The garden thrives
Close friendships incubated
Acquaintances fade away
Stalkers try harder
The garden thrives
Close friendships incubated
Acquaintances fade away
Stalkers try harder
ITV online allowed me to watch the film of Phillip Roth’s book. I was initially attracted by the powerful cast including some of my favourites. Anthony Hopkins, Gary Sinise, Ed Harris and Nicole Kidman.
4 smiles: Ratings explained
This good rating is despite the film failing the Bechtel Test:
(1) are there at least 2 women in the film? (yes)
(2) Do two women talk to each other (No)
(3) the conversational topic is not about a man (Not applicable, see 2)
As society progresses to make good films that include storylines that draw on the richness of life which includes women, I’d like to add that the women in the film with speaking parts have names.
I’ve rated this film so highly despite this prominent failure because the protagonists main storyline revolves around the challenge of living in a discriminatory, prejudiced culture. I recognised his challenges and could empathise with the difficulty and outcomes of the decisions he’d made.
The protagonist, Coleman Silk, is the son of African Americans, his skin is pale and he can pass as a white person if he chooses to do so. We see him treated as-if he is white, the position of privilege. To me this is analogous to a woman choosing a route where she highlights the characteristics associated with the male was as a technique to gain the benefits associated with a male privileged world. I wear a suit, I talk with the confidence associated with men. I’m confrontational in my discursive style. I recognise that these are not associated with the traditional female role.
When Coleman has the choice of mixing in society as ‘black’, going to a college that is recognised as for blacks, joining the army and declaring his ethnicity, he chooses to not declare his status as a member of a disempowered group. At school I was teased for being like a boy, wearing my hair short, wearing trousers and flats shoes. All done for comfort and convenience. The teasing bothered and hurt me. But I chose to go with the values of physical comfort and convenience over conformity to avoid the aggressive, mean, teasing. Coleman doesn’t conform, he side-steps.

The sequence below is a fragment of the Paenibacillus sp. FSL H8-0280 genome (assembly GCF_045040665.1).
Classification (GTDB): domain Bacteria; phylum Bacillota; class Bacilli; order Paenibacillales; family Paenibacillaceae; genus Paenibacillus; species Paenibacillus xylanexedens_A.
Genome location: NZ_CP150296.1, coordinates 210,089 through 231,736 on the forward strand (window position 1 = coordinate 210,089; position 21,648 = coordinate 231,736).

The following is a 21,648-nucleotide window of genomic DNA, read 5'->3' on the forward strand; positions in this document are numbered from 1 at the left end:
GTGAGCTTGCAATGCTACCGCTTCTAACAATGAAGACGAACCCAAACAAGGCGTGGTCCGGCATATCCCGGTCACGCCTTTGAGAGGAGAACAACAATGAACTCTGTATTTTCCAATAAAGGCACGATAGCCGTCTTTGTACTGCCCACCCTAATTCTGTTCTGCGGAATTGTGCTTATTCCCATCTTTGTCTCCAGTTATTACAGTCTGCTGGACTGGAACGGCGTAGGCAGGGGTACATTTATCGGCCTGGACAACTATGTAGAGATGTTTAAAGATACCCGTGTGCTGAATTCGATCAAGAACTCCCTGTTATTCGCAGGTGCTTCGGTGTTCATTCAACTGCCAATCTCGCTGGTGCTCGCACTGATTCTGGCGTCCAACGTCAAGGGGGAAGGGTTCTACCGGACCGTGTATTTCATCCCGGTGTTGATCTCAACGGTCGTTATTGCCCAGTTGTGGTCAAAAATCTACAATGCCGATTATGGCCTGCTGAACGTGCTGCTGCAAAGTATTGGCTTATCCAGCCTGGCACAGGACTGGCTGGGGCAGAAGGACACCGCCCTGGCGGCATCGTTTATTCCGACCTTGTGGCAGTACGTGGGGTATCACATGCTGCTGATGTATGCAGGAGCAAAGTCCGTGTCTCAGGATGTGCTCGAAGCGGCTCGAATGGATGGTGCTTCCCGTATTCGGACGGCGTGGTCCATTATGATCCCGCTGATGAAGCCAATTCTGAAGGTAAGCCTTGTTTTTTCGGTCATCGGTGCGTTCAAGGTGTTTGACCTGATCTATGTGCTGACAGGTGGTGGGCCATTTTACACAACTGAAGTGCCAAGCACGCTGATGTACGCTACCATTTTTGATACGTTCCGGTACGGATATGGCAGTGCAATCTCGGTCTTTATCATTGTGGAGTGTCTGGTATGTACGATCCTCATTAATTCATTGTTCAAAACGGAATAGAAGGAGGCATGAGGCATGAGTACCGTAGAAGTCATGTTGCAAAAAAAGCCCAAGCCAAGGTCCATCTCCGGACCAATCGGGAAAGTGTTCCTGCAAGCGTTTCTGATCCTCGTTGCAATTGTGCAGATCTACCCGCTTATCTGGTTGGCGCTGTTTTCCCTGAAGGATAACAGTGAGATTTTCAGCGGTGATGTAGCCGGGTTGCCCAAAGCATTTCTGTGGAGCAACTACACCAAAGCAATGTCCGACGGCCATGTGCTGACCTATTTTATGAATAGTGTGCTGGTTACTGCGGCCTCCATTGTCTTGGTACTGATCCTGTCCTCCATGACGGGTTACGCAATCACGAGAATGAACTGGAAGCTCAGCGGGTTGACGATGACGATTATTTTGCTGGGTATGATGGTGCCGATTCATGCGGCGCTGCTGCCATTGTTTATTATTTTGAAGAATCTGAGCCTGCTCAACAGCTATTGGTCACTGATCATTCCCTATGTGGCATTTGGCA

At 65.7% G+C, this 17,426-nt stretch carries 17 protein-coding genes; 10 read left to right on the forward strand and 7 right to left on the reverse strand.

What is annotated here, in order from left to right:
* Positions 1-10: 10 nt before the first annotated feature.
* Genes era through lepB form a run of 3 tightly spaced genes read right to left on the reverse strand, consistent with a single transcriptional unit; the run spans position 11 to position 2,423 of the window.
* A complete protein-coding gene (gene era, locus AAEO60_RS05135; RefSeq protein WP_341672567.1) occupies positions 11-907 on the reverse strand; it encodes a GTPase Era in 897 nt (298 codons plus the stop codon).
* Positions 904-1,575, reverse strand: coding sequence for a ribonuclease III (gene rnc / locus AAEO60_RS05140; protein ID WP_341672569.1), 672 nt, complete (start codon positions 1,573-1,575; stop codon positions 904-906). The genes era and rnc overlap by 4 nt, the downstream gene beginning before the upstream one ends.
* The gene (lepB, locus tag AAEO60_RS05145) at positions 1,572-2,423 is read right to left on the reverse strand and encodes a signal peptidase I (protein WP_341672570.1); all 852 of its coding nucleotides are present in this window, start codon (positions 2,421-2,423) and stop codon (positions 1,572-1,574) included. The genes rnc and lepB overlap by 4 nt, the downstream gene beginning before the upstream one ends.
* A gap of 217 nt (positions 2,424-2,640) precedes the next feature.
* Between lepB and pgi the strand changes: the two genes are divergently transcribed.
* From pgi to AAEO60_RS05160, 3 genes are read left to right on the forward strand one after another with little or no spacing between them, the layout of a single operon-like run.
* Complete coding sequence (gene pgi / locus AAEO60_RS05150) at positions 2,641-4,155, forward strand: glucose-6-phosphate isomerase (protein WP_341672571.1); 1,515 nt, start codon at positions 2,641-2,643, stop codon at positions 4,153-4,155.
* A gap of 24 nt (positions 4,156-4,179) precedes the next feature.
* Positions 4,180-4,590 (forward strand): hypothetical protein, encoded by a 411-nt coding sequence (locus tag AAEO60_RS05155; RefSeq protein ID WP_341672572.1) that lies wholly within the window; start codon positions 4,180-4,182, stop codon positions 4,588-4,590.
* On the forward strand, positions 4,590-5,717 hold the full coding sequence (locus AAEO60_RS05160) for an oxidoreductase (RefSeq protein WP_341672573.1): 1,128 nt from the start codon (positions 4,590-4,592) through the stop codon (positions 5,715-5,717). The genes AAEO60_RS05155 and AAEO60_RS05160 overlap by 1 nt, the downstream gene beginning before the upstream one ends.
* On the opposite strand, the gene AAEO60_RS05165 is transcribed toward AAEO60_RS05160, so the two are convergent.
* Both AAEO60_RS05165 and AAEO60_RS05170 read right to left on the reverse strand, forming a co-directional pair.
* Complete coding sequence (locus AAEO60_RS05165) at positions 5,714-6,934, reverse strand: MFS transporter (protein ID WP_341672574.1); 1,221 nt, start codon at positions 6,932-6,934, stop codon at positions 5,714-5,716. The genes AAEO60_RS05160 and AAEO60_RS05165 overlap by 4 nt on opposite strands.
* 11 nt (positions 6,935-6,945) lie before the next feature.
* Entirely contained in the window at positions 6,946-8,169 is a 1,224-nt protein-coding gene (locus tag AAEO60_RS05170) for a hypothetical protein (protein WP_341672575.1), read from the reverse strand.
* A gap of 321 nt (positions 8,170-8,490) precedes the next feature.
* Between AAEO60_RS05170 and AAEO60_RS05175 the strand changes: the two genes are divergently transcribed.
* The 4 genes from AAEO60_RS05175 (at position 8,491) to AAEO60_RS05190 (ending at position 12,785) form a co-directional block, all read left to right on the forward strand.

The film tracks significant events which lead to Colemans decision, through tragic and painfully ironic outcomes. Eventually, he finds love and acceptance for who he is by closeness with a woman who’s been the victim of a broad range of typical outcomes of being a victim of male power. Unlike him, she never had the option of denying her ‘class’ as woman. In his senior years we see Coleman voluntarily walk into the type of prejudice and unstable life that he chose to avoid, with deception, in his youth.
A beautiful, painfully sad film.
The average time to sell a house on the UK is currently about 6 months.
July 22nd my house went on the market. Today we exchanged contracts, the sale is finally legally binding. We’ve set the sale completion date at 29th November. 4 months. It’s fast and everything went smoothly, if seemingly slowly, to me as someone who’s bought and sold houses in America in about 30 days. I love the USA system. I’m looking forward to buying there once I’ve transferred the money. It took me 3 months to buy this UK Wendy house. Very fast by UK standards, frustratingly slow to me. I don’t want to go through the UK house purchase or selling process again. I will, when mum dies unless she moves to a retirement property beforehand which is not something I’m pushing for, though my brother is.
Now, I’m out of the country for several weeks on work, come back the night before the removal people arrive to pack, then leave the day after the house sale. November looks hectic and I’m quite looking forward to it!
I’m going to try and fly mum out to go house hunting with me. A mothers eye is always entertaining and she does notice things that I don’t. Sometimes the things she notices are not important to me, but often they are valuable insights. Mum loves shopping, especially when it’s free to her. Mum also wants to be confident that I’ll be happy. I want to give her that confidence and I love that she’s always used my happiness as her yard-stick. Her emphasis on my getting a good education was so that I’d be able to support myself, to be happy, to avoid ‘struggling’. Everything she’s strived for in raising me can ultimately be traced to her beliefs on what would enable me to have a happy life. Fabulous.